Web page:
Hawkmoth heaven!

With recent rains on the plains, the bush has sprung back to life and there are flowers and insects everywhere. On a recent evening walk I noticed a lot of hawkmoths whirring about a flowering Turraea bush. They were feeding on the nectar with their long tongues – the proboscis – which can be uncoiled and is used like a long flexible straw by the hawkmoths.

Here is a video of them in action – it was a real fluke to get this as they fly very fast and only feed for a short time just around and after sunset!

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Hawkmoths are fast-flying, long-lived and feed actively from many different kinds of flowers, a fair number of which they alone can pollinate.

Some 260 different species of hawkmoths are found across Africa. About two-thirds of these occur in East Africa, and a hundred species have been recorded in Kenya alone. Despite this relatively high diversity, little is known about their actual role as pollinators and especially as specialised pollinators of highly-adapted plants.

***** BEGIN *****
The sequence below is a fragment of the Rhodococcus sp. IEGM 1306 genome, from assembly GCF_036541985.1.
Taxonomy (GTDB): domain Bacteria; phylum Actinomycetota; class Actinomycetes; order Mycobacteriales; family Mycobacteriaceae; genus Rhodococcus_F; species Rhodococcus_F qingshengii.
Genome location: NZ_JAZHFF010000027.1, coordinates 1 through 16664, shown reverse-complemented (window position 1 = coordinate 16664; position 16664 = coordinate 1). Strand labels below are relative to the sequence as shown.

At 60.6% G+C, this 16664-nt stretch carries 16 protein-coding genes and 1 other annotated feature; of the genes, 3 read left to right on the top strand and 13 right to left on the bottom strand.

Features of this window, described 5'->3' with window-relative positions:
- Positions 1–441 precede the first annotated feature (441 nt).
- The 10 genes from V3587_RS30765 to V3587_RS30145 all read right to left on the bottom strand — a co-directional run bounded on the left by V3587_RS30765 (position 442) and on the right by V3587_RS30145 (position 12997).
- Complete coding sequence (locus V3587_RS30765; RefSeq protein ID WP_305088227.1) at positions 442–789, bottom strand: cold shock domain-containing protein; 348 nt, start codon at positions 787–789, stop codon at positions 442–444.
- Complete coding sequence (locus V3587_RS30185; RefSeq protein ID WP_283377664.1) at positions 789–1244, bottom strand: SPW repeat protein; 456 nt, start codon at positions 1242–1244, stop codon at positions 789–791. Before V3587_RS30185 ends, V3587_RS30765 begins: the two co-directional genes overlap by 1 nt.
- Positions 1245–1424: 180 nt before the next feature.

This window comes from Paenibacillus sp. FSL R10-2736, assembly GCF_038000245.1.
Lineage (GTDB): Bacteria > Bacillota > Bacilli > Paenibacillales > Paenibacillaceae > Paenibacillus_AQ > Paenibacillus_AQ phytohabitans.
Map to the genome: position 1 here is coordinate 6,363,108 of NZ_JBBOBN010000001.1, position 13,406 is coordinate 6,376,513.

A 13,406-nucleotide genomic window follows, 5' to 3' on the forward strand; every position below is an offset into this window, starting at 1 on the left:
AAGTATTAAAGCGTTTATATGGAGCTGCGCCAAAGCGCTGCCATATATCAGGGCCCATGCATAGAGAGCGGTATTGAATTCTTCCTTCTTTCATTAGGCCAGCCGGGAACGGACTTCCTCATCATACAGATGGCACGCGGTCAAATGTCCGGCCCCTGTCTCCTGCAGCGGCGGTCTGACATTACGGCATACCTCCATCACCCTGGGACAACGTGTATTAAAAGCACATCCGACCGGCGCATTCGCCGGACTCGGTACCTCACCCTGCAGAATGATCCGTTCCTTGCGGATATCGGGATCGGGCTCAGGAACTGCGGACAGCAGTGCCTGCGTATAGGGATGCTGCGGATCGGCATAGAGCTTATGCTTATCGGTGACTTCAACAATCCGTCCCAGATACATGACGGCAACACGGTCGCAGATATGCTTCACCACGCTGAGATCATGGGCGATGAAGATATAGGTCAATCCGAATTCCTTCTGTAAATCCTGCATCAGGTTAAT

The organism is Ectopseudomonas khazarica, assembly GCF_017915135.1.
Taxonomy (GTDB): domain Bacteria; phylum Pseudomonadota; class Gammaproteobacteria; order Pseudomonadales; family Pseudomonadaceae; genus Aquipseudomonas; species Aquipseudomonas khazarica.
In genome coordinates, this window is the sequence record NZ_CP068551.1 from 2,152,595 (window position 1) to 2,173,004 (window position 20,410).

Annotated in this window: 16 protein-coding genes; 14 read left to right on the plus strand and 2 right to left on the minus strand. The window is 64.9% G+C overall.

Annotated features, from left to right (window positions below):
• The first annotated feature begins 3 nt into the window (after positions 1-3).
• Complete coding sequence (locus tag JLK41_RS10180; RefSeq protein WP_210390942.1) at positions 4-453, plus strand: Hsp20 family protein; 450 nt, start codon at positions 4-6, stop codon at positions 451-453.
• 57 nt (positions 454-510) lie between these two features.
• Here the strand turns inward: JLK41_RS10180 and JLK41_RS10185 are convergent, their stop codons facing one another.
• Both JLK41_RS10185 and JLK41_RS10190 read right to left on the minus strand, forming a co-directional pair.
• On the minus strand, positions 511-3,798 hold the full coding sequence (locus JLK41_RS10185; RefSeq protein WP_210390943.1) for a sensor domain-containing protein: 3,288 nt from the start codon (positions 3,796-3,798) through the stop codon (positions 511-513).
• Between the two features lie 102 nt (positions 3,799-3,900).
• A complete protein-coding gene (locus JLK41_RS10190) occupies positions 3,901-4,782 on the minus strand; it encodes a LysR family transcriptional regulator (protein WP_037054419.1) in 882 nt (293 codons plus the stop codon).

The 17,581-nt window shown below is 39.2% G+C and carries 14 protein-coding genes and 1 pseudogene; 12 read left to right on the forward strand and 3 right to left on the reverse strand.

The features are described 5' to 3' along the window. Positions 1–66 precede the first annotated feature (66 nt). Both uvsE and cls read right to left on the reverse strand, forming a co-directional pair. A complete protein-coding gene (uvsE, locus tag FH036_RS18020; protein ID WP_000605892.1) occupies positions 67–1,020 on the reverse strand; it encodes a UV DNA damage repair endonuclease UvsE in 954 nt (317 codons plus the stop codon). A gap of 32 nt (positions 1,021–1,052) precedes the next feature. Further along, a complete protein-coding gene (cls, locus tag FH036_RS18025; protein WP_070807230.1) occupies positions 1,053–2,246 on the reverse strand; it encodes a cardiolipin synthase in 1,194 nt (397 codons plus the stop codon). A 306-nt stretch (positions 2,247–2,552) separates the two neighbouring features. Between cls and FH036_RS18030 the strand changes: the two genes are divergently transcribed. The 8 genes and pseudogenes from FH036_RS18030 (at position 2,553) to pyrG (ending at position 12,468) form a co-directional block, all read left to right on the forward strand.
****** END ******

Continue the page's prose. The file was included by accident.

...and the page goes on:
Convolvulus hawkmoth visiting the Turraea bush
Convolvulus hawkmoth visiting the Turraea bush

On a many-flowered shrub, like the Turraea, not all the flowers contain nectar. Even the ones with nectar, have only small quantities. This forces the feeding hawkmoth to move from flower to flower, plant to plant in search of adequate sustenance.

Watching for hawkmoths is a study in patience with brief interludes of intense excitement as I found out when watching these remarkable creatures in action.

Common Nephele hawkmoth pollinating Turraea
Common Nephele hawkmoth pollinating Turraea

Hawkmoths feeding from flowers give us a glimpse (literally!) of the long, complex evolutionary processes that shape our living world. The incredible adaptations of specialised flowers to their hawkmoth pollinators are some of the most amazing examples and evidence of co-evolution. If ever you find yourself near fragrant flowers at dusk keep an eye out for these swift, elusive phantoms!

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